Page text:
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Health Care Devices Use Bluetooth To Link To Smartphones

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TWC News: Health Care Devices Use Bluetooth To Link To Smartphones
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Why would certain health care devices, like a toothbrush, need to link wirelessly to your mobile phone? NY1's Adam Balkin filed the following report.

Speakers maybe come to mind when you hear the word Bluetooth, possibly even a watch. But a toothbrush?

There are actually a growing number of devices, perhaps unexpected devices, aimed at your health that take advantage of the technology to link wirelessly to your smartphone. So why would the Beam Brush want to link to your mobile device? Because it monitors and tracks how well you brush your teeth.

"It's going to tell us everything from your totals," says Alex Frommeyer of Beam Technologies. "How many times you brushed, how many times you forgot, etc., to being able to map, even on an individual time-by-time event, so we can see why trends may be going in the wrong direction or not improving to the extent that you want. That also allows us to set up goals."

Your smartphone itself is certainly a great device for tracking your workout, but what if sticking it on your bike's handlebars seems like just too much of a risk? Well, that's what the upcoming Wahoo Fitness RFLKT is for. It acts as a stunt double, so to speak, while your phone is safe in your pocket, and reflects what's happening on its screen.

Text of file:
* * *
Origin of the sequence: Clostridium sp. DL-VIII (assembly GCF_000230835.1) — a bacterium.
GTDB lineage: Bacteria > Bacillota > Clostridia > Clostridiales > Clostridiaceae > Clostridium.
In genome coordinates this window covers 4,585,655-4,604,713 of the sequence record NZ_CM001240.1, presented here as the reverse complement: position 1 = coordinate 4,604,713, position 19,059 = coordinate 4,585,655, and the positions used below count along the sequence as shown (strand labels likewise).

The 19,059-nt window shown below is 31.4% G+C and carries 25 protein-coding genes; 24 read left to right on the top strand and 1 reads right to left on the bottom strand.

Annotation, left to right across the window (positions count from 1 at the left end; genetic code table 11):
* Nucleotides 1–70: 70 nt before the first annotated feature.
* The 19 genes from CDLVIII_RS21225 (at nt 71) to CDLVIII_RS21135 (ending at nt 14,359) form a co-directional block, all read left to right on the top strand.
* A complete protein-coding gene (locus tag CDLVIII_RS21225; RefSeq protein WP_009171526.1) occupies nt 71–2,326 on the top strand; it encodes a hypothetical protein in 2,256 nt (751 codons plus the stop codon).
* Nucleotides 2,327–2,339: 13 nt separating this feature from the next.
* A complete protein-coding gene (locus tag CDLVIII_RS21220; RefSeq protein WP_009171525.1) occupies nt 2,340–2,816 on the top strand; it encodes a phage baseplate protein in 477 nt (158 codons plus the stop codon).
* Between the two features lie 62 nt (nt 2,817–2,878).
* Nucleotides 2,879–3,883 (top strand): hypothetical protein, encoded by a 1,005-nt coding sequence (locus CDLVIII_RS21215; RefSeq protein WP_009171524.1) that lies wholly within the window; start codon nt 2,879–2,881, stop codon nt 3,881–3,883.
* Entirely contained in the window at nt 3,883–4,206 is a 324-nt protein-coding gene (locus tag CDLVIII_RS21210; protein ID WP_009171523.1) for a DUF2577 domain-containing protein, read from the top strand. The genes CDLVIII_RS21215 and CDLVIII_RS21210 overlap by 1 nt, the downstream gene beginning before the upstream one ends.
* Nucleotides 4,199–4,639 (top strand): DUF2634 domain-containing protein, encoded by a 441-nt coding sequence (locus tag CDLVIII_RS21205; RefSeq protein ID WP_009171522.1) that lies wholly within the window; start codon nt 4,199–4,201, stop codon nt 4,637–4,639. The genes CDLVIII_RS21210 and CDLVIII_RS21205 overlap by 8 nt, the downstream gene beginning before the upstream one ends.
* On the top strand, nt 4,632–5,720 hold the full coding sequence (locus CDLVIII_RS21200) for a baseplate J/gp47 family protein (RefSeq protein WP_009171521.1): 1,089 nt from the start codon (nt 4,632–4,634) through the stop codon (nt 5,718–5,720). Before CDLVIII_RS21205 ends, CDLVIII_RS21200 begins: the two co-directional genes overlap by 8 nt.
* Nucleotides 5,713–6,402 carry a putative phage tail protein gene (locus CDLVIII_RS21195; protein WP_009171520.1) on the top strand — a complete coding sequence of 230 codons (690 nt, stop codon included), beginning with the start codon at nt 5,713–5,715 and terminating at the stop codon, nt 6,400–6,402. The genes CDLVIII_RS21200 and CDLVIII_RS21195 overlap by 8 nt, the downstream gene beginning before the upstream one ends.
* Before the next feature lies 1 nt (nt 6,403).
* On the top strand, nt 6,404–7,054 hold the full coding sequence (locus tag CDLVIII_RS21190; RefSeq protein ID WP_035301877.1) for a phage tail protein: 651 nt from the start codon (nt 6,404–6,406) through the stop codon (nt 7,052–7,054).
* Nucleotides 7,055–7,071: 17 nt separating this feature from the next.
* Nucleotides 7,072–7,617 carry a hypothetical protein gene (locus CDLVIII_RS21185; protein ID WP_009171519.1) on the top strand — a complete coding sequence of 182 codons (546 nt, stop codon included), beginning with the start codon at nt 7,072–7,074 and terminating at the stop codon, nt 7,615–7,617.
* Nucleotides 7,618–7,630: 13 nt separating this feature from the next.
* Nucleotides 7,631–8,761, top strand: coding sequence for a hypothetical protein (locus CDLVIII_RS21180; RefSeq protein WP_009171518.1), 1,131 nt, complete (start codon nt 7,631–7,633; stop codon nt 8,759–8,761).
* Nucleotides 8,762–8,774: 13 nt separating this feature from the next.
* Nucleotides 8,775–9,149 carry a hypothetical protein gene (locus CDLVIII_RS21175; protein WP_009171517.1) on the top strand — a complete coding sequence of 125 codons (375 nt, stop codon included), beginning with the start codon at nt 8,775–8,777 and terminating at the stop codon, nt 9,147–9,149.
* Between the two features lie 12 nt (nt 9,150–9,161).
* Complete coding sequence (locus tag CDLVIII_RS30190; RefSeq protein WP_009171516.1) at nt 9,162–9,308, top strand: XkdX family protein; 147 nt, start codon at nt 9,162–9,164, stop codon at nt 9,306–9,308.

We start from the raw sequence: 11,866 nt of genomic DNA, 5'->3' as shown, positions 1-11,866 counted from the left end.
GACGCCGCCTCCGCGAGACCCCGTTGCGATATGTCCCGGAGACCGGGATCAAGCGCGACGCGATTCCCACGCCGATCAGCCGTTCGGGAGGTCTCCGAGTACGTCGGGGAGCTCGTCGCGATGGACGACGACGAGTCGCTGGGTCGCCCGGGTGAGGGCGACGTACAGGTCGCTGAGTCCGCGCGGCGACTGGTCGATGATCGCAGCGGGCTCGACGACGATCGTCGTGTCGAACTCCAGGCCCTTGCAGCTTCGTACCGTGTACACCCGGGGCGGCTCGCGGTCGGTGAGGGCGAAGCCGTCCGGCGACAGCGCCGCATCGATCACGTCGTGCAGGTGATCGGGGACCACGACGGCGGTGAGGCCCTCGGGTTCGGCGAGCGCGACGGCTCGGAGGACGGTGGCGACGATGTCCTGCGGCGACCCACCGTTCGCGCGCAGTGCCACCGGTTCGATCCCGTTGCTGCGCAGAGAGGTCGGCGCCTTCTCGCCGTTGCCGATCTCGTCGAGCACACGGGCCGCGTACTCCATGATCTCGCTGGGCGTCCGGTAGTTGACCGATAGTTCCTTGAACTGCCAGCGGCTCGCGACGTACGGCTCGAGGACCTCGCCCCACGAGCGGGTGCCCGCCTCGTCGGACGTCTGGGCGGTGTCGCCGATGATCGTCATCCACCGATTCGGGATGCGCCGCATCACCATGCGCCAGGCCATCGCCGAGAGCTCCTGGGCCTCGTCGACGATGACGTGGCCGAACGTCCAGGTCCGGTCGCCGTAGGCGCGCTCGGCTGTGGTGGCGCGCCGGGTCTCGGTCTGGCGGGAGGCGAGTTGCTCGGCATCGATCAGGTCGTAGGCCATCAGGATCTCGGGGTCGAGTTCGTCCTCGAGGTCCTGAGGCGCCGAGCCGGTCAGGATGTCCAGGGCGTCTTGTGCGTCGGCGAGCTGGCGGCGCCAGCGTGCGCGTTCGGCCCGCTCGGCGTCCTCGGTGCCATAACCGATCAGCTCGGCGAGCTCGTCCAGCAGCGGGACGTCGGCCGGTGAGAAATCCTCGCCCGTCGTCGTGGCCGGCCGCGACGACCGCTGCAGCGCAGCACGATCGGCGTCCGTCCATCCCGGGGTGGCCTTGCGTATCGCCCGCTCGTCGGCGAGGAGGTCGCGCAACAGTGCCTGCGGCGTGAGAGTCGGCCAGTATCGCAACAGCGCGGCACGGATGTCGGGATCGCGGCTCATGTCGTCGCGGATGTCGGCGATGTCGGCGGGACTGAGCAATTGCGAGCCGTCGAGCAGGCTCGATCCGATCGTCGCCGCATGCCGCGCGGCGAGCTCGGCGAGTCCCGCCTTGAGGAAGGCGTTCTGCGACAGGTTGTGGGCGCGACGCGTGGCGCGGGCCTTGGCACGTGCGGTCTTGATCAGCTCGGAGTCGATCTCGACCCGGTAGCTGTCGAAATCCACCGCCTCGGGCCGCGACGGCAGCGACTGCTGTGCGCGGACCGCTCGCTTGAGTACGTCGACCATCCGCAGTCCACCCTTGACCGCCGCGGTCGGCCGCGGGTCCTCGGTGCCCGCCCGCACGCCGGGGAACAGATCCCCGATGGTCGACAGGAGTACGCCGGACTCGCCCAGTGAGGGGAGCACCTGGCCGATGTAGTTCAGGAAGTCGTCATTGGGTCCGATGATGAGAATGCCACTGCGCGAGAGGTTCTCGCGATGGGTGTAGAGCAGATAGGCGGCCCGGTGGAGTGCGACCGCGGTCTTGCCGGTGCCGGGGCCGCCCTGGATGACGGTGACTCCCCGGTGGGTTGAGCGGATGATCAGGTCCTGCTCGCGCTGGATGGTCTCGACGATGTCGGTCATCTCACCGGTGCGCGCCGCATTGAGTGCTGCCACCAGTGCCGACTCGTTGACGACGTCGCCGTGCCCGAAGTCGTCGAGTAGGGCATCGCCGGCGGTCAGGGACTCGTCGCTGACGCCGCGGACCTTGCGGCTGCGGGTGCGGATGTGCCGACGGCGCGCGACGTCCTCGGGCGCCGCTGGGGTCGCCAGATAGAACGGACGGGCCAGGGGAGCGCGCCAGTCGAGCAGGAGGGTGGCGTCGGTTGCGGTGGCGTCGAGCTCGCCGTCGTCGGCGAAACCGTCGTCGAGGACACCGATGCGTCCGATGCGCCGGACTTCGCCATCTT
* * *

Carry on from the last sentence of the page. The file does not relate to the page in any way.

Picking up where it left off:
"It can send information from cycling sensors like speed and cadence sensors, heart rate monitors, power monitors," says Molly Andruszkiewicz of Wahoo Fitness. "Anything that's connected to the phone, it can send that data, as well as anything from the phone. So if you want turn-by-turn navigation, weather, Facebook updates, any of that can be sent directly to your handlebars."

Finally, Asthmapolis is a system that includes a wireless sensor you stick onto an inhaler to help people with asthma better deal with the condition by tracking inhaler usage.

"There's just a lot more that could be done by guiding patients, teaching them to do a better job of managing it day by day and giving physicians a view of what's happening with their patients between visits so they can identify who's worsening and needs help," says David Van Sickle of Asthmapolis.

Since the app can anonymously track lots of users, it can offer up maps that show unusually high inhaler usage throughout the community, helping to show asthma sufferers places they should probably avoid.

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